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What does China's September loan data mean for the economy and the yuan?

·3 min read

China's central bank published its monthly money supply and bank lending data on Wednesday, showing the People's Bank of China's efforts to walk a delicate balance between facilitating an economic recovery and avoiding excessive stimulus.

Banks in China extended 1.9 trillion yuan (US$283 billion) in new yuan loans in September, with banks having been instructed to help the "real economy" hit by coronavirus.

The amount of loans in September marked a significant increase from 1.28 trillion yuan in August and 1.69 trillion yuan from a year earlier.

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Aggregate financing, which measures fund flows from the financial sector to non-financial sectors in forms of loans, bonds and trust investment plans, amounted to 3.48 trillion yuan last month, only slightly lower than August's figure of 3.58 trillion yuan.

How big is China's debt, who owns it and what is next?

China's broad money supply of M2 expanded 10.9 per cent last month.

These figures combine to paint a broad picture of how easy or difficult it is for Chinese companies, households and local governments to obtain credit support.

Beijing has learned its lesson about excessive monetary easing from the global financial crisis in 2008 when a massive amount of money was unleashed into hands of local governments and state enterprises, resulting in a mountain of debt.

For now, China's economic recovery from the impact of the coronavirus is the strongest among major economies.

On Tuesday, the International Monetary Fund revised up China's 2020 gross domestic product growth projection to 1.9 per cent, making it the only economy among Group of 20 nations expected to report positive growth in 2020.

China's central bank governor Yi Gang also wrote in an article this month that China will keep its monetary policy normal and not follow the aggressive actions employed by the likes of the US Federal Reserve and the European Central Bank.

If China's central bank is disciplined in handing out money while other banks are adopting monetary easing, it means the yuan appreciation against other currencies, including the US dollar, is likely to continue.

An appreciating yuan, despite the lack of full convertibility, could lure capital inflows into yuan assets, and Beijing has been taking measures to encourage such portfolio inflows.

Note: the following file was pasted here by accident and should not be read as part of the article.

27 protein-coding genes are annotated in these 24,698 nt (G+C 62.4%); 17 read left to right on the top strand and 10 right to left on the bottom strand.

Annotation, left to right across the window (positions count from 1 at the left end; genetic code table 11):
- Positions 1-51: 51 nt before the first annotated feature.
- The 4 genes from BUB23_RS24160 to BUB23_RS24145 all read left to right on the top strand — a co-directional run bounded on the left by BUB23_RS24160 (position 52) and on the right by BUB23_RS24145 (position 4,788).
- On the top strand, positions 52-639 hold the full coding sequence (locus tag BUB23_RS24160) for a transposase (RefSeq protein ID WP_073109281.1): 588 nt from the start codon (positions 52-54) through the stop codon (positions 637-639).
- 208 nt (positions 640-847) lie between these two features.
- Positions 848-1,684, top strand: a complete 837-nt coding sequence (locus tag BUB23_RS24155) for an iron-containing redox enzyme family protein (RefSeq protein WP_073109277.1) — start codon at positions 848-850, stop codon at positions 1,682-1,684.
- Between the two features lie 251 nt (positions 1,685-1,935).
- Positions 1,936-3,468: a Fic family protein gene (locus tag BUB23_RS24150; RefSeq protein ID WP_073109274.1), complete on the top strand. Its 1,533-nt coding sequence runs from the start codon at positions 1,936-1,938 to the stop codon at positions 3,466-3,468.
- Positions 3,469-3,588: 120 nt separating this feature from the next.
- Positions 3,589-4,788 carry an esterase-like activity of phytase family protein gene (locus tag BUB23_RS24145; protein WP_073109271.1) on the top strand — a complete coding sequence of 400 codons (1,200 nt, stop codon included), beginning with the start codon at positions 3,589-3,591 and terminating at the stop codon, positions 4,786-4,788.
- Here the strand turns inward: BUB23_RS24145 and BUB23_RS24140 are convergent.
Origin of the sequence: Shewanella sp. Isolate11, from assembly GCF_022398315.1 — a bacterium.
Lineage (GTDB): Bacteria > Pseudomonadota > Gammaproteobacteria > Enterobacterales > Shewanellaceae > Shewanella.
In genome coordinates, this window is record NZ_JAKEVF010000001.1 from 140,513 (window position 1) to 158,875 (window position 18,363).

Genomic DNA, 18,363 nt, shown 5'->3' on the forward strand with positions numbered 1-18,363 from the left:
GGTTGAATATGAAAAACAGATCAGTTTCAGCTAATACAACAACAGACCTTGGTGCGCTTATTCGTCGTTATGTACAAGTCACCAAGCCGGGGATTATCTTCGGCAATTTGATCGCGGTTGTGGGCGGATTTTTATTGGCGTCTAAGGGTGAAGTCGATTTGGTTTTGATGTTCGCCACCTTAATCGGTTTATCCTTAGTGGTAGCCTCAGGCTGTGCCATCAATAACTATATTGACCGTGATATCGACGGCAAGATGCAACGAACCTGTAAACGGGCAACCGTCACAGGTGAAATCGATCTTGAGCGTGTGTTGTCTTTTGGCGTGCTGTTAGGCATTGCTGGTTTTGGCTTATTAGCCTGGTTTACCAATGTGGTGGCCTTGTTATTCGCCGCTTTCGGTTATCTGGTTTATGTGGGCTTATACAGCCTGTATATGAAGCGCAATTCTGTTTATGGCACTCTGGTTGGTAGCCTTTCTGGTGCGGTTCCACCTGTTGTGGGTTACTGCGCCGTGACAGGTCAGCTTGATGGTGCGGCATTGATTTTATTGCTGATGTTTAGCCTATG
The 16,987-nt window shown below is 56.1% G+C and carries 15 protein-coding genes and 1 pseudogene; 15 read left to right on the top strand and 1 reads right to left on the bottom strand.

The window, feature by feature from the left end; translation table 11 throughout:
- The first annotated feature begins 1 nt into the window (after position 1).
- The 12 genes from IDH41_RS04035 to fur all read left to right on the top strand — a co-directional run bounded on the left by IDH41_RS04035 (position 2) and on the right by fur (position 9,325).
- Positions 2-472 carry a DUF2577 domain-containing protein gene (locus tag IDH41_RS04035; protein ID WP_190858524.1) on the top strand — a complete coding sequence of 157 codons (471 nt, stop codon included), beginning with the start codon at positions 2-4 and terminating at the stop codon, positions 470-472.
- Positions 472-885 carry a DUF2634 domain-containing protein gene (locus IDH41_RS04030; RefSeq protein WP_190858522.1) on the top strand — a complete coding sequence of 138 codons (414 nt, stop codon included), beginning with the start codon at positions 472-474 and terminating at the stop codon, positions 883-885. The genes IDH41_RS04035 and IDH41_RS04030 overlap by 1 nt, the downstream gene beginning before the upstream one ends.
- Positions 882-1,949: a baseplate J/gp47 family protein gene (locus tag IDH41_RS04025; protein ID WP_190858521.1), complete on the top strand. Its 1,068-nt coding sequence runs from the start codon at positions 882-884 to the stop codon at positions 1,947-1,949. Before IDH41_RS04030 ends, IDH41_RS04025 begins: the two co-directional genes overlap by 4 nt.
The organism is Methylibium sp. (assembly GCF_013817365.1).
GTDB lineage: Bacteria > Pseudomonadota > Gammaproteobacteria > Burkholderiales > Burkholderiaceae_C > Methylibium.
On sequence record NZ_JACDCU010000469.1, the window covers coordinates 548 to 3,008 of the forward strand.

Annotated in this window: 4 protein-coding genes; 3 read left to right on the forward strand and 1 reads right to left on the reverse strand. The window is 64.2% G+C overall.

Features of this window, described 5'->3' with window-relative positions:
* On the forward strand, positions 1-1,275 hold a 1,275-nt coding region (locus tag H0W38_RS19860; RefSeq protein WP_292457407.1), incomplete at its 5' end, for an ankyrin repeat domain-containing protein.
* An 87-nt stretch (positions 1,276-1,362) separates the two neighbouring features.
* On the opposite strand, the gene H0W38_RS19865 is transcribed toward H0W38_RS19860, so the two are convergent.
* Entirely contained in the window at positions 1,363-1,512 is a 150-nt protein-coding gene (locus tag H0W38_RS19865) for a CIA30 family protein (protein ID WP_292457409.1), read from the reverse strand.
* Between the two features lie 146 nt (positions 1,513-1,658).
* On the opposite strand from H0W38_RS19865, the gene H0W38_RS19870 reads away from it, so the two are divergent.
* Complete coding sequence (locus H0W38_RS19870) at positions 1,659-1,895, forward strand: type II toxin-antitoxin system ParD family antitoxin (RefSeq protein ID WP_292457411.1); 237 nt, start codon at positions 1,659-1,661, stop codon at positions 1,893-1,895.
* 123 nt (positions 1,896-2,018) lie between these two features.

At the same time, China's central bank has signalled that it does not want sharp yuan appreciation and removed the required 20 per cent reserves for US dollar purchases in the derivative market, putting a brake on the yuan rally after it gained around 4 per cent against the US dollar in the third quarter.

"Broad credit growth hit is highest level in nearly three years as growth in direct financing and shadow credit picked up amid stable bank loan growth. We think this acceleration should continue until early next year," said Julian Evans-Pritchard, senior China economist at Capital Economics.

"We expect credit growth to remain strong in the near-term. Admittedly, net new lending is likely to slow in the coming months given that quantitative controls on bank lending are being tightened. But with improving sentiment boosting bond and equity issuance among private firms, lending should remain strong enough to keep growth in outstanding credit rising until the turn of the year."

What is China's sovereign digital currency?

The central bank is speeding up the process for launching the country's sovereign digital currency. A pilot programme is currently under way in Shenzhen, with 50,000 digital 'red packets', each containing 200 yuan (US$30), distributed on Monday to be spent this week at participating outlets.

This article originally appeared in the South China Morning Post (SCMP), the most authoritative voice reporting on China and Asia for more than a century. For more SCMP stories, please explore the SCMP app or visit the SCMP's Facebook and Twitter pages. Copyright © 2020 South China Morning Post Publishers Ltd. All rights reserved.

Copyright (c) 2020. South China Morning Post Publishers Ltd. All rights reserved.